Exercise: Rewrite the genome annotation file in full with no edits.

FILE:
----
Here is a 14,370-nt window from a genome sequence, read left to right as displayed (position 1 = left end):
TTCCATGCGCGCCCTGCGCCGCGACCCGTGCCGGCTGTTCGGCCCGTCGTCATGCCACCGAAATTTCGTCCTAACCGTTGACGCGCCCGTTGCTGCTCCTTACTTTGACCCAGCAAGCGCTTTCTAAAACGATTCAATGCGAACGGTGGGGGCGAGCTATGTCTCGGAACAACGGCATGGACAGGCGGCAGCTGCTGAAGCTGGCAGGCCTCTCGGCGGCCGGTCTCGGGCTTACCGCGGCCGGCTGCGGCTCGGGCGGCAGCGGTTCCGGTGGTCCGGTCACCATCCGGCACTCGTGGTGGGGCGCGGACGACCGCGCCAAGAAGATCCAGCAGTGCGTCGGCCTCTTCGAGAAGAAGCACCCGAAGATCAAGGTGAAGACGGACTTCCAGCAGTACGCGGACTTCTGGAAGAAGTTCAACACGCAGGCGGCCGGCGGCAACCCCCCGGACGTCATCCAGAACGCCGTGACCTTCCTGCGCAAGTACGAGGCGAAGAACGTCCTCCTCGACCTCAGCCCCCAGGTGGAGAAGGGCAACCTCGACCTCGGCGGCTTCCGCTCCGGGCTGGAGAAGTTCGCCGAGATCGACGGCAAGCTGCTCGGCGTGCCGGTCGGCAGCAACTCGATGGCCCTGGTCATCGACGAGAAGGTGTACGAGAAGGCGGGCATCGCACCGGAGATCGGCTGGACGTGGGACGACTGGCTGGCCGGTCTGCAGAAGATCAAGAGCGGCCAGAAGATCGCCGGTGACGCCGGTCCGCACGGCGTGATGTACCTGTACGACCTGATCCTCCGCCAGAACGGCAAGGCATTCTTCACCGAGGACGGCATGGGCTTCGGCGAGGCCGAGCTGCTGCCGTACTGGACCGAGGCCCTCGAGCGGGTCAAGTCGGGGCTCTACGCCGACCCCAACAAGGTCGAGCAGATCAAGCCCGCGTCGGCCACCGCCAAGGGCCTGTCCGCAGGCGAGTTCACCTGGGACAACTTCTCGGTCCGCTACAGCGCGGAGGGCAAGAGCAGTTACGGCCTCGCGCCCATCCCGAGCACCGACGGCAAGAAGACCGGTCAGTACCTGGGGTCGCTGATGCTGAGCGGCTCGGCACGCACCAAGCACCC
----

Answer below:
Here is a 14,370-nt window from a genome sequence, read left to right as displayed (position 1 = left end):
TTCCATGCGCGCCCTGCGCCGCGACCCGTGCCGGCTGTTCGGCCCGTCGTCATGCCACCGAAATTTCGTCCTAACCGTTGACGCGCCCGTTGCTGCTCCTTACTTTGACCCAGCAAGCGCTTTCTAAAACGATTCAATGCGAACGGTGGGGGCGAGCTATGTCTCGGAACAACGGCATGGACAGGCGGCAGCTGCTGAAGCTGGCAGGCCTCTCGGCGGCCGGTCTCGGGCTTACCGCGGCCGGCTGCGGCTCGGGCGGCAGCGGTTCCGGTGGTCCGGTCACCATCCGGCACTCGTGGTGGGGCGCGGACGACCGCGCCAAGAAGATCCAGCAGTGCGTCGGCCTCTTCGAGAAGAAGCACCCGAAGATCAAGGTGAAGACGGACTTCCAGCAGTACGCGGACTTCTGGAAGAAGTTCAACACGCAGGCGGCCGGCGGCAACCCCCCGGACGTCATCCAGAACGCCGTGACCTTCCTGCGCAAGTACGAGGCGAAGAACGTCCTCCTCGACCTCAGCCCCCAGGTGGAGAAGGGCAACCTCGACCTCGGCGGCTTCCGCTCCGGGCTGGAGAAGTTCGCCGAGATCGACGGCAAGCTGCTCGGCGTGCCGGTCGGCAGCAACTCGATGGCCCTGGTCATCGACGAGAAGGTGTACGAGAAGGCGGGCATCGCACCGGAGATCGGCTGGACGTGGGACGACTGGCTGGCCGGTCTGCAGAAGATCAAGAGCGGCCAGAAGATCGCCGGTGACGCCGGTCCGCACGGCGTGATGTACCTGTACGACCTGATCCTCCGCCAGAACGGCAAGGCATTCTTCACCGAGGACGGCATGGGCTTCGGCGAGGCCGAGCTGCTGCCGTACTGGACCGAGGCCCTCGAGCGGGTCAAGTCGGGGCTCTACGCCGACCCCAACAAGGTCGAGCAGATCAAGCCCGCGTCGGCCACCGCCAAGGGCCTGTCCGCAGGCGAGTTCACCTGGGACAACTTCTCGGTCCGCTACAGCGCGGAGGGCAAGAGCAGTTACGGCCTCGCGCCCATCCCGAGCACCGACGGCAAGAAGACCGGTCAGTACCTGGGGTCGCTGATGCTGAGCGGCTCGGCACGCACCAAGCACCC